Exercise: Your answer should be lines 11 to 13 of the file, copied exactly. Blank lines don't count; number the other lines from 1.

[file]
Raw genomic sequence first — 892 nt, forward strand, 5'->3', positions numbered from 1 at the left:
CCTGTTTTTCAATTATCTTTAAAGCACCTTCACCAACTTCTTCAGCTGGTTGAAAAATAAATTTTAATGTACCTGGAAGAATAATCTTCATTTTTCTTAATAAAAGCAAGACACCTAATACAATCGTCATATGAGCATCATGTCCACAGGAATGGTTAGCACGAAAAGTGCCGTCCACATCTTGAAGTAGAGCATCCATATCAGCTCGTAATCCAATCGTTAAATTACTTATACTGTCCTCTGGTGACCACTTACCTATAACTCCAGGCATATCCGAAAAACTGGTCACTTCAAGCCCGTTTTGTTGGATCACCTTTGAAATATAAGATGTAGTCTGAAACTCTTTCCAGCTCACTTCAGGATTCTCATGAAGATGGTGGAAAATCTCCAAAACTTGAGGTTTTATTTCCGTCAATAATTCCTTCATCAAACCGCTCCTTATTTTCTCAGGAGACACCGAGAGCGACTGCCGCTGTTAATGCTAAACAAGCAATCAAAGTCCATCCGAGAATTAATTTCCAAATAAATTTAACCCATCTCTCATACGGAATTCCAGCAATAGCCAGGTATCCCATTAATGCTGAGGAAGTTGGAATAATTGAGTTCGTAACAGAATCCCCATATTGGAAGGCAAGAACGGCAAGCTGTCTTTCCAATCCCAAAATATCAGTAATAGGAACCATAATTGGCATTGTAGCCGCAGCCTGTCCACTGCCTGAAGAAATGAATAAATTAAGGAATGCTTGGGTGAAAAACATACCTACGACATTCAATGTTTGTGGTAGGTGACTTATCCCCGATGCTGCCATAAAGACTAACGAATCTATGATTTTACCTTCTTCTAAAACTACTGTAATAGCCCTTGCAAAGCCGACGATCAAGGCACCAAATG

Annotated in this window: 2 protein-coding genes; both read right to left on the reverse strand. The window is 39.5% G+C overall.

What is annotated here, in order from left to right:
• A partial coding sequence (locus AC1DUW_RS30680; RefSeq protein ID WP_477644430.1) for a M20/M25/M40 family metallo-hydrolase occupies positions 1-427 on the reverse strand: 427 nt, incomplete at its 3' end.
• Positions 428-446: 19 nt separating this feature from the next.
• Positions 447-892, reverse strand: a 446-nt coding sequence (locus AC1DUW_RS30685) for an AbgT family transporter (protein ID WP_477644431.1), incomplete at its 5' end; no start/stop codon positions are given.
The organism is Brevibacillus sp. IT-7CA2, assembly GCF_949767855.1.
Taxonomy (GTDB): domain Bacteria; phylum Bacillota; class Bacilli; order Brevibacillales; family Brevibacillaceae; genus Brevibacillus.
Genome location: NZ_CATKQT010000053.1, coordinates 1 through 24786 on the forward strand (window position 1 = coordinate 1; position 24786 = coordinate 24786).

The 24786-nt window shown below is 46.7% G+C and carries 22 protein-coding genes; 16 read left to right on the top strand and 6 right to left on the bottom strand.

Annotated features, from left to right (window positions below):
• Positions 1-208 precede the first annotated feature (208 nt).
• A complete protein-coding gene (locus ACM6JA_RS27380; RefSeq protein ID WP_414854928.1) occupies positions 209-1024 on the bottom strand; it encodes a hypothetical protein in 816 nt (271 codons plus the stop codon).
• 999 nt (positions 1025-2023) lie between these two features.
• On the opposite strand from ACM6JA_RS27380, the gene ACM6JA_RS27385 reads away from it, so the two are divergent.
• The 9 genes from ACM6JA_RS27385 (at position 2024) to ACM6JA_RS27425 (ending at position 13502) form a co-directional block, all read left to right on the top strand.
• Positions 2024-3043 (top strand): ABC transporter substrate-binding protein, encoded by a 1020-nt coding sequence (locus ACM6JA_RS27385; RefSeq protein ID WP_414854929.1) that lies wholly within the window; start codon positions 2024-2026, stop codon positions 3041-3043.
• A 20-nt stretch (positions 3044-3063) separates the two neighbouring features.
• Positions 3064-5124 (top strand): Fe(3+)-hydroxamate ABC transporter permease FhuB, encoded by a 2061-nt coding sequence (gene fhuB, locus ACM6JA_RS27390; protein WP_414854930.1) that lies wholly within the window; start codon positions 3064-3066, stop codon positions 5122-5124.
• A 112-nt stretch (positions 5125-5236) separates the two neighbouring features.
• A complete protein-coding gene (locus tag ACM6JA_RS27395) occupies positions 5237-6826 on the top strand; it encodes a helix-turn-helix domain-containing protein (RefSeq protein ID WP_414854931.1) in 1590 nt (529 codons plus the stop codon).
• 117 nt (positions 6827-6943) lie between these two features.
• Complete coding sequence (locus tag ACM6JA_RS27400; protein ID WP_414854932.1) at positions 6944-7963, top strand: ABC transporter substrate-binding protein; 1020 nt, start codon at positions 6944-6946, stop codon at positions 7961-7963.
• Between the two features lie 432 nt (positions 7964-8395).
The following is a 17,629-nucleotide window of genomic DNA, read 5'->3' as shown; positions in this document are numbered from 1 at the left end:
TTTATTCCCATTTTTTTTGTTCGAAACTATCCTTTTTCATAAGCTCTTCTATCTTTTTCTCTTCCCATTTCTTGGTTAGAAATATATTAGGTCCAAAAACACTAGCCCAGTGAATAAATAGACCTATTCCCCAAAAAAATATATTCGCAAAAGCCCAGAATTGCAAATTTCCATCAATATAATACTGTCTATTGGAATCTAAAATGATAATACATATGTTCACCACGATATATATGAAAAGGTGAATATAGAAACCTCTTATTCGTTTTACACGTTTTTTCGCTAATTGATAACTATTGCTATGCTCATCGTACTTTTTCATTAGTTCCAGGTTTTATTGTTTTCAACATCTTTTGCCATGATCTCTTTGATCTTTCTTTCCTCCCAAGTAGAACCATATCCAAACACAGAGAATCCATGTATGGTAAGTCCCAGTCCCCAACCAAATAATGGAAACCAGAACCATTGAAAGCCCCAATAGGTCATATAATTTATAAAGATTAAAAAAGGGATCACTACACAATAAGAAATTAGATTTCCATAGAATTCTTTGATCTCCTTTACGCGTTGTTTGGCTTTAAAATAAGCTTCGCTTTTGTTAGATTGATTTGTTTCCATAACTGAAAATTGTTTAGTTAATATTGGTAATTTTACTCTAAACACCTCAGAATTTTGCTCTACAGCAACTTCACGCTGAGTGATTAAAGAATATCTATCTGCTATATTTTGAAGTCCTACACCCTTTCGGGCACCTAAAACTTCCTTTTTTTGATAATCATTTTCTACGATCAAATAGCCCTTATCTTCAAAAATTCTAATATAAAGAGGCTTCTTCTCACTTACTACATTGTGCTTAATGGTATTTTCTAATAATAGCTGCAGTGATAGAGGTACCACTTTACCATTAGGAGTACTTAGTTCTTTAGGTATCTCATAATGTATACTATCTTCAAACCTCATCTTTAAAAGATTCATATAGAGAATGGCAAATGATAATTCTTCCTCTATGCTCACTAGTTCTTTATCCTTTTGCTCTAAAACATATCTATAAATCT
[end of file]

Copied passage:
The 24786-nt window shown below is 46.7% G+C and carries 22 protein-coding genes; 16 read left to right on the top strand and 6 right to left on the bottom strand.

Annotated features, from left to right (window positions below):
• Positions 1-208 precede the first annotated feature (208 nt).